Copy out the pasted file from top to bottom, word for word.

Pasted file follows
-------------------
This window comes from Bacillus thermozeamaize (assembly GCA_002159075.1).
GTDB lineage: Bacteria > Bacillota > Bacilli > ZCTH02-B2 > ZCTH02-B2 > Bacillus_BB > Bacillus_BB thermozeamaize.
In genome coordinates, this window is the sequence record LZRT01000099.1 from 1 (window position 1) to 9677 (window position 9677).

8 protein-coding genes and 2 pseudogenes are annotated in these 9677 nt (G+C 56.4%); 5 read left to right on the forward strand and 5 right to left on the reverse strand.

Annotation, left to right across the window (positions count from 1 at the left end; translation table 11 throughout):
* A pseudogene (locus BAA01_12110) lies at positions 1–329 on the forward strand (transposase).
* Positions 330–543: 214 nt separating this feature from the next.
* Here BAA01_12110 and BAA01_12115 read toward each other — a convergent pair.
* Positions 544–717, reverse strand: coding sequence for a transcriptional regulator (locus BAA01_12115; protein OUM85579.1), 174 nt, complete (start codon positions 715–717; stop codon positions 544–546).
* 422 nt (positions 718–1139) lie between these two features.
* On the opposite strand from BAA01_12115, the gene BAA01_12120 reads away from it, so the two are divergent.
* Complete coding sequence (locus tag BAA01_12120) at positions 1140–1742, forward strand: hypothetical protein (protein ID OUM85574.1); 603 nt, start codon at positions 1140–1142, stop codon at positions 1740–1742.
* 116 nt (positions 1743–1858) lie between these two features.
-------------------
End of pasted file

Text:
This window comes from Bacillus thermozeamaize (assembly GCA_002159075.1).
GTDB lineage: Bacteria > Bacillota > Bacilli > ZCTH02-B2 > ZCTH02-B2 > Bacillus_BB > Bacillus_BB thermozeamaize.
In genome coordinates, this window is the sequence record LZRT01000099.1 from 1 (window position 1) to 9677 (window position 9677).

8 protein-coding genes and 2 pseudogenes are annotated in these 9677 nt (G+C 56.4%); 5 read left to right on the forward strand and 5 right to left on the reverse strand.

Annotation, left to right across the window (positions count from 1 at the left end; translation table 11 throughout):
* A pseudogene (locus BAA01_12110) lies at positions 1–329 on the forward strand (transposase).
* Positions 330–543: 214 nt separating this feature from the next.
* Here BAA01_12110 and BAA01_12115 read toward each other — a convergent pair.
* Positions 544–717, reverse strand: coding sequence for a transcriptional regulator (locus BAA01_12115; protein OUM85579.1), 174 nt, complete (start codon positions 715–717; stop codon positions 544–546).
* 422 nt (positions 718–1139) lie between these two features.
* On the opposite strand from BAA01_12115, the gene BAA01_12120 reads away from it, so the two are divergent.
* Complete coding sequence (locus tag BAA01_12120) at positions 1140–1742, forward strand: hypothetical protein (protein ID OUM85574.1); 603 nt, start codon at positions 1140–1142, stop codon at positions 1740–1742.
* 116 nt (positions 1743–1858) lie between these two features.